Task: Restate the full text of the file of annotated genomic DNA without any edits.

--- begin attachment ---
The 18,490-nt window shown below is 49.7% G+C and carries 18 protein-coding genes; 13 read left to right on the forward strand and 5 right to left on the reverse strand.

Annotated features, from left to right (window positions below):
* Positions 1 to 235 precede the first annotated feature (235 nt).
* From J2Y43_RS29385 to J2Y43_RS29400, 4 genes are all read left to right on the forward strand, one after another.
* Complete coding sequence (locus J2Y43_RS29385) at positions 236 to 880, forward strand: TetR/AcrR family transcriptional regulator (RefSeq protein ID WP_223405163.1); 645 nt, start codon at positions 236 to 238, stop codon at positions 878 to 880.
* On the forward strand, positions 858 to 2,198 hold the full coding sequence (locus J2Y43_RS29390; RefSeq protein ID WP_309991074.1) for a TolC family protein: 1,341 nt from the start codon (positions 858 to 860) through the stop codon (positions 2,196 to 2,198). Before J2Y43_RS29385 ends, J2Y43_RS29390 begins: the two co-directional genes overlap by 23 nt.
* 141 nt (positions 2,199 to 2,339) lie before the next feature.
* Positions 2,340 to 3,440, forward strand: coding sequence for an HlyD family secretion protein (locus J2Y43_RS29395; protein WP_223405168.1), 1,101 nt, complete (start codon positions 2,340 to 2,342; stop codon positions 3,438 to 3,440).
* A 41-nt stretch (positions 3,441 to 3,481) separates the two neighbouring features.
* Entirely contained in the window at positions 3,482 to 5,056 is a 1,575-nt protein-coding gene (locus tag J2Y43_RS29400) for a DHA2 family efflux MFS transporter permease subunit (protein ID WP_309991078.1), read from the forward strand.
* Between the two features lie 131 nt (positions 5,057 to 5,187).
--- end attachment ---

The 18,490-nt window shown below is 49.7% G+C and carries 18 protein-coding genes; 13 read left to right on the forward strand and 5 right to left on the reverse strand.

Annotated features, from left to right (window positions below):
* Positions 1 to 235 precede the first annotated feature (235 nt).
* From J2Y43_RS29385 to J2Y43_RS29400, 4 genes are all read left to right on the forward strand, one after another.
* Complete coding sequence (locus J2Y43_RS29385) at positions 236 to 880, forward strand: TetR/AcrR family transcriptional regulator (RefSeq protein ID WP_223405163.1); 645 nt, start codon at positions 236 to 238, stop codon at positions 878 to 880.
* On the forward strand, positions 858 to 2,198 hold the full coding sequence (locus J2Y43_RS29390; RefSeq protein ID WP_309991074.1) for a TolC family protein: 1,341 nt from the start codon (positions 858 to 860) through the stop codon (positions 2,196 to 2,198). Before J2Y43_RS29385 ends, J2Y43_RS29390 begins: the two co-directional genes overlap by 23 nt.
* 141 nt (positions 2,199 to 2,339) lie before the next feature.
* Positions 2,340 to 3,440, forward strand: coding sequence for an HlyD family secretion protein (locus J2Y43_RS29395; protein WP_223405168.1), 1,101 nt, complete (start codon positions 2,340 to 2,342; stop codon positions 3,438 to 3,440).
* A 41-nt stretch (positions 3,441 to 3,481) separates the two neighbouring features.
* Entirely contained in the window at positions 3,482 to 5,056 is a 1,575-nt protein-coding gene (locus tag J2Y43_RS29400) for a DHA2 family efflux MFS transporter permease subunit (protein ID WP_309991078.1), read from the forward strand.
* Between the two features lie 131 nt (positions 5,057 to 5,187).